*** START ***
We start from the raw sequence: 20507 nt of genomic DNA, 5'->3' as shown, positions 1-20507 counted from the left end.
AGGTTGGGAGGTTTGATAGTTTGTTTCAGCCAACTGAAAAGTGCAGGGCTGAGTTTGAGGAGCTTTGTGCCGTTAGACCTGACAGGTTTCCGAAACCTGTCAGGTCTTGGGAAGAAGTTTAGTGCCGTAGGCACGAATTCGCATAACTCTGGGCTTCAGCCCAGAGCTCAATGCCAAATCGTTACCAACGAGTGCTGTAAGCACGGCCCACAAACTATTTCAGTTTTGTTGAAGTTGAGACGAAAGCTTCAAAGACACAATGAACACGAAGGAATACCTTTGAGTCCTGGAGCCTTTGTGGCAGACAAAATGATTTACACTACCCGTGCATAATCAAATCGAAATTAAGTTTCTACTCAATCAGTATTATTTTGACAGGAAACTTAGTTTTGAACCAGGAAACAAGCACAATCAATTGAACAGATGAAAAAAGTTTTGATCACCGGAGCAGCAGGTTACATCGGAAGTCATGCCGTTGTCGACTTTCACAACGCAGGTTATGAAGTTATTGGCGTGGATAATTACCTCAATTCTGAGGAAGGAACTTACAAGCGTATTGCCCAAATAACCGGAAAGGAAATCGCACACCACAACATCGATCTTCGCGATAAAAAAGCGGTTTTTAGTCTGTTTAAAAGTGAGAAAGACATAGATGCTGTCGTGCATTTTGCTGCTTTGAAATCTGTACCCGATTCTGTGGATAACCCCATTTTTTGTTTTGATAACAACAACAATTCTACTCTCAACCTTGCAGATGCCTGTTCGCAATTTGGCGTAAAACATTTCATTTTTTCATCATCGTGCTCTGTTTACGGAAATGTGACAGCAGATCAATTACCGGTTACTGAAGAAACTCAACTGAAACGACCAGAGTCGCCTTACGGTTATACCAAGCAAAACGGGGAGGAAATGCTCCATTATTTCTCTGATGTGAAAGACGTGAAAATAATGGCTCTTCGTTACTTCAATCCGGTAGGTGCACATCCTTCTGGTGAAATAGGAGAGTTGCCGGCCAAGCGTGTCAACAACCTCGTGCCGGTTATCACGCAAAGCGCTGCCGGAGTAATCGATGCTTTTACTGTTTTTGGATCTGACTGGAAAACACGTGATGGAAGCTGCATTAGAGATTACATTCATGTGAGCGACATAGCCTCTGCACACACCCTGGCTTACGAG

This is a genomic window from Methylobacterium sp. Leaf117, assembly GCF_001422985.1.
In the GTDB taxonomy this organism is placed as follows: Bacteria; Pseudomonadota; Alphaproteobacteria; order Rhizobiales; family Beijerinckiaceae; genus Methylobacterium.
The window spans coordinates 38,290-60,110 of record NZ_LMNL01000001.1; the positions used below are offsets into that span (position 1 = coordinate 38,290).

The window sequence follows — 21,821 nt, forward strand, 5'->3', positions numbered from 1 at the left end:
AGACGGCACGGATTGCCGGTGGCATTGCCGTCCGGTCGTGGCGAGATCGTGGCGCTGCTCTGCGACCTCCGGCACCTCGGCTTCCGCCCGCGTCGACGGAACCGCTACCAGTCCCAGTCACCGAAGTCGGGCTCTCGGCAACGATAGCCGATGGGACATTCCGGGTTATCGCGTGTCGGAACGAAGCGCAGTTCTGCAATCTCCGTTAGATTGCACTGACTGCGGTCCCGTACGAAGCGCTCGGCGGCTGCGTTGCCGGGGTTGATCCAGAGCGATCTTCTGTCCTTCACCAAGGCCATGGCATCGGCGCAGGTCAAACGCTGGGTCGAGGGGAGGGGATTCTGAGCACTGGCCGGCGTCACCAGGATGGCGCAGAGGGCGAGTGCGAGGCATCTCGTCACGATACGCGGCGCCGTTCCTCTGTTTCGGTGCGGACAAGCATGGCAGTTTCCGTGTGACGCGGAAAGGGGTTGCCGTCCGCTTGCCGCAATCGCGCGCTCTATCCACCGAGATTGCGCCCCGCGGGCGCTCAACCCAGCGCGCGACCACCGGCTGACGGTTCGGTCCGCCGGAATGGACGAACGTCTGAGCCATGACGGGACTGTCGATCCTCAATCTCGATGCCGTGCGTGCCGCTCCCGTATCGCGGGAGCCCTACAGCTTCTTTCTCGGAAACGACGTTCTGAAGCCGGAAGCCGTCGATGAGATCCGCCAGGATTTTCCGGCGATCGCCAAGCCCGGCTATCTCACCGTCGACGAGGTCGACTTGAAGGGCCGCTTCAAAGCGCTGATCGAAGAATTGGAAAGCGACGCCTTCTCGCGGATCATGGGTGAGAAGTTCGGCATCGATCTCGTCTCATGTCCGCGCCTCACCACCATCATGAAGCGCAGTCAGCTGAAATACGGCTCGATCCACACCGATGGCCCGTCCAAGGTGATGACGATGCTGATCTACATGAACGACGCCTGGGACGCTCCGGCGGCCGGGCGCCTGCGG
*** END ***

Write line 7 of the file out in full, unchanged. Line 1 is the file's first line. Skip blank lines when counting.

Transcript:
AGACGGCACGGATTGCCGGTGGCATTGCCGTCCGGTCGTGGCGAGATCGTGGCGCTGCTCTGCGACCTCCGGCACCTCGGCTTCCGCCCGCGTCGACGGAACCGCTACCAGTCCCAGTCACCGAAGTCGGGCTCTCGGCAACGATAGCCGATGGGACATTCCGGGTTATCGCGTGTCGGAACGAAGCGCAGTTCTGCAATCTCCGTTAGATTGCACTGACTGCGGTCCCGTACGAAGCGCTCGGCGGCTGCGTTGCCGGGGTTGATCCAGAGCGATCTTCTGTCCTTCACCAAGGCCATGGCATCGGCGCAGGTCAAACGCTGGGTCGAGGGGAGGGGATTCTGAGCACTGGCCGGCGTCACCAGGATGGCGCAGAGGGCGAGTGCGAGGCATCTCGTCACGATACGCGGCGCCGTTCCTCTGTTTCGGTGCGGACAAGCATGGCAGTTTCCGTGTGACGCGGAAAGGGGTTGCCGTCCGCTTGCCGCAATCGCGCGCTCTATCCACCGAGATTGCGCCCCGCGGGCGCTCAACCCAGCGCGCGACCACCGGCTGACGGTTCGGTCCGCCGGAATGGACGAACGTCTGAGCCATGACGGGACTGTCGATCCTCAATCTCGATGCCGTGCGTGCCGCTCCCGTATCGCGGGAGCCCTACAGCTTCTTTCTCGGAAACGACGTTCTGAAGCCGGAAGCCGTCGATGAGATCCGCCAGGATTTTCCGGCGATCGCCAAGCCCGGCTATCTCACCGTCGACGAGGTCGACTTGAAGGGCCGCTTCAAAGCGCTGATCGAAGAATTGGAAAGCGACGCCTTCTCGCGGATCATGGGTGAGAAGTTCGGCATCGATCTCGTCTCATGTCCGCGCCTCACCACCATCATGAAGCGCAGTCAGCTGAAATACGGCTCGATCCACACCGATGGCCCGTCCAAGGTGATGACGATGCTGATCTACATGAACGACGCCTGGGACGCTCCGGCGGCCGGGCGCCTGCGG